Tuesday September 06, 2022

Shelling at Ukrainian nuclear plant highlights danger ahead of UN report

Shelling at Ukrainian nuclear plant highlights danger ahead of UN report

Director General of the International Atomic Energy Agency (IAEA) Rafael Mariano Grossi speaks to media in Kyiv. File/AP

The UN nuclear watchdog is due to issue a report on the Zaporizhzhia nuclear power station in Ukraine on Tuesday, a day after shelling cut its electricity supplies for the second time in two weeks and raised fears of a catastrophe.

Ukraine and Russia have accused each other of risking nuclear disaster by shelling near Europe's largest nuclear plant, which officials said disrupted power lines on Monday and took the sole remaining reactor offline.

The incident came as Ukrainian forces pressed their counter-attacks in the south and east, raising the national flag over a town in Kherson province, a southern region occupied by Russia since the war's early days.


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The International Atomic Energy Agency (IAEA), citing information supplied from Ukraine, said the plant's backup power line had been cut to extinguish a fire but that the line itself was not damaged and would be reconnected.

The UN nuclear watchdog said the plant had enough electricity to operate safely and would be reconnected to the grid once backup power was restored.

The IAEA's presence at the plant was reduced to two staff members from six on Monday. IAEA chief Rafael Grossi will issue a report on Ukraine, including the plant, on Tuesday and then brief the UN Security Council, the IAEA said.

Shelling at Ukrainian nuclear plant highlights danger ahead of UN report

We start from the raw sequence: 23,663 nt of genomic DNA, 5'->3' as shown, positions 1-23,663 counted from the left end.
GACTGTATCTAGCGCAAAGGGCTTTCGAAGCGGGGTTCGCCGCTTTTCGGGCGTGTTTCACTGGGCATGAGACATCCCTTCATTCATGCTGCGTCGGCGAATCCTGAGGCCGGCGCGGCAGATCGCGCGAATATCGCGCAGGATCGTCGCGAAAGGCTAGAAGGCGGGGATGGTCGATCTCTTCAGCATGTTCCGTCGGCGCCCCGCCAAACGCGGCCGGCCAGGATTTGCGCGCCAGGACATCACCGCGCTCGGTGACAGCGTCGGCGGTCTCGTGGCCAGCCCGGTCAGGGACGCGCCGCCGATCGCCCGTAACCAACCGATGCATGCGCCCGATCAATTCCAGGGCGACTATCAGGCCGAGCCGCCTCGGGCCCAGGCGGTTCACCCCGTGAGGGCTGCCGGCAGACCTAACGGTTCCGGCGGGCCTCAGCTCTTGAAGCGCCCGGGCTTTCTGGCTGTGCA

Ukrainian President Volodymyr Zelenskiy on Monday warned of a near "radiation catastrophe" and said the shelling showed Russia "does not care what the IAEA will say."

The nuclear concerns add to the ongoing energy fight between Moscow and the West since Russian troops invaded Ukraine in late February as the larger military conflict continues.

European gas prices soared on Monday as Russia kept its main gas pipeline to Germany shut, bringing fears of a bleak winter for consumers and businesses across the continent.

Moscow blames disruption to equipment repairs and maintenance caused by Western sanctions for its halt to the flow of gas through Nord Stream 1, its main pipeline to Germany. Russia was due to reopen the pipeline on Saturday but now says an oil leak has forced it to shut indefinitely.

Pipeline operator Gazprom’s Deputy Chief Executive Officer Vitaly Markelov told Reuters on Tuesday Nord Stream 1 would not resume shipments until Siemens Energy repaired faulty equipment.

Shelling at Ukrainian nuclear plant highlights danger ahead of UN report
Russian servicemen guard an area of the Zaporizhzhia Nuclear Power Station in Enerhodar, Zaporizhzhia. File/AP

Siemens Energy said on Saturday that it had not been commissioned to carry out repair work, and that the leak reported by Gazprom would not usually affect the operation of the pipeline.

Europe and the United States accuse Russia of using energy as a weapon and are collaborating to ensure supplies.

Russian Energy Minister Nikolai Shulginov told reporters at the Eastern Economic Forum in Vladivostok on Tuesday that Moscow would respond to proposed price caps on Russian oil by shipping more supply to Asia. (Full Story)

The Kremlin warned the West on Monday that it would retaliate after Group of Seven finance ministers agreed last week to a cap to pressure Russia over its actions in Ukraine.




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